This elegantly designed megazoom camera has a wealth of unique exposure options for serious photographers. The FinePix S200EXR may not be a DSLR, but it is the sort of advanced point-and-shoot camera that's an enthusiast's dream. With a layout that mimics a typical SLR model's design, it offers superb handling, megazoom reach, advanced exposure control, and only a few minor disappointments. --Dave Johnson

Battery life: 397 shots per charge (rechargeable lithium ion battery)

Pros: EXR modes for dynamic range and low noise; 14.3X optical zoom with manual focus ring

Cons: EXR modes reduce image resolution by half; disappointing, standard-definition video; lag between sequential shots

Price: $600

Full review

Canon PowerShot SD1200 IS

In many ways the Canon PowerShot SD1200 IS seems to be the ideal on-the-go camera: It's pocketable and affordable, with an interesting variety of shooting modes, excellent image quality, and optical image stabilization. A few design flaws keep it from being perfect, however. The buttons are flush with the body of the camera, which makes them difficult to press, and the optical viewfinder is simply too small to be of use. --Ginny Mies

Battery life: 352 shots per charge (rechargeable lithium ion battery)

Pros: Compact, slim design; good image quality in automatic mode

Cons: Image quality suffers above ISO 200; viewfinder is too small to use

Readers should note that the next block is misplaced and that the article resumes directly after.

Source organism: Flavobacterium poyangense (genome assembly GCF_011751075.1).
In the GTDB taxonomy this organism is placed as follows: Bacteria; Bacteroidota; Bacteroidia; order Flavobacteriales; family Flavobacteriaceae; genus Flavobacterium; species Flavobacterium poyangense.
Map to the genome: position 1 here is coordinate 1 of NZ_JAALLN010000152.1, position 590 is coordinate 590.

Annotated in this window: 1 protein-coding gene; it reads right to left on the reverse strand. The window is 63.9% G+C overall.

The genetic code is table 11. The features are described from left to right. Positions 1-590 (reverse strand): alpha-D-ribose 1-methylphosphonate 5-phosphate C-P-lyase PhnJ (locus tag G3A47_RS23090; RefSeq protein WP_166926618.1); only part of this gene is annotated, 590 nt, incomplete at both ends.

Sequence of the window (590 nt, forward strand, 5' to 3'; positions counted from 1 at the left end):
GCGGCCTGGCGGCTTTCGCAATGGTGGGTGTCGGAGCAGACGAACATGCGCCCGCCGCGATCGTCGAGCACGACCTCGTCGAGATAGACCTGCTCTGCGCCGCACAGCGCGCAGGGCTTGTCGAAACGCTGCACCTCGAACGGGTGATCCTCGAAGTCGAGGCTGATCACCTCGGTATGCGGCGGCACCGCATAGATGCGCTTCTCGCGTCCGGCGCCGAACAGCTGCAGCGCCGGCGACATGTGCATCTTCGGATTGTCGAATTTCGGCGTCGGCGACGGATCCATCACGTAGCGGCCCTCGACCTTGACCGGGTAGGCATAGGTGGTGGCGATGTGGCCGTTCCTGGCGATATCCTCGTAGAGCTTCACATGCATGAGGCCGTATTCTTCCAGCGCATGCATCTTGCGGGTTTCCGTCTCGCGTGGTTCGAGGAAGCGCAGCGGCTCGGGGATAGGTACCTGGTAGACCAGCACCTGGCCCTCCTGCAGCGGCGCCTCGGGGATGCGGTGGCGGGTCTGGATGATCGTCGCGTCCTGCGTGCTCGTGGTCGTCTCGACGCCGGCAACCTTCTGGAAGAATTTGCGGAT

Price: $230

Full review

Kodak EasyShare M381

Fully automated, easy to use, and affordable, the Kodak EasyShare M381 is a solid point-and-shoot choice for anyone who doesn't want to have to deal with camera settings. It has a few usability quirks and it lacks excitement, but it takes a decent still photo with little work on the shooter's part. --Roman Loyola

Battery life: 350 shots per charge (rechargeable lithium ion battery)

Pros: Easy to use; Perfect Touch feature fixes poorly lit shots

Cons: Shutter and zoom both lag a bit; limited manual controls; no HD video shooting

Price: $170

Full review

Sony Cyber-shot DSC-W290

If you're looking for entertaining in-camera extras and editing tools in a point-and-shoot, the Sony Cyber-shot DSC-W290 is a great option. Its wide-angle lens, sharp 3-inch LCD screen, and 720p HD movie mode also add to its overall appeal, but we have seen better image quality from similarly priced cameras in 2009. --Tim Moynihan

Battery life: 342 shots per charge (rechargeable lithium ion battery)

Pros: In-camera editing tools; wide-angle lens and huge LCD

Cons: Image stabilization could be better; proprietary A/V connector

Price: $250

Full review

Canon PowerShot SX200 IS

For $350, the Canon PowerShot SX200 IS serves up a heaping helping of camera. The marquee feature is its 12X-optical-zoom lens, which reaches from 28mm on the wide-angle end to 336mm on the telephoto end. That alone is a major selling point for this camera, and the SX200 IS just gets better when you factor in its image quality and fun features. --Tim Moynihan

Battery life: 324 shots per charge (rechargeable lithium ion battery)

Pros: Excellent zoom lens and image quality; HD video and fun in-camera features

Cons: Bulky, with no AA-battery compatibility; door for the HDMI and A/V ports is a bit flimsy

Price: $350

Full review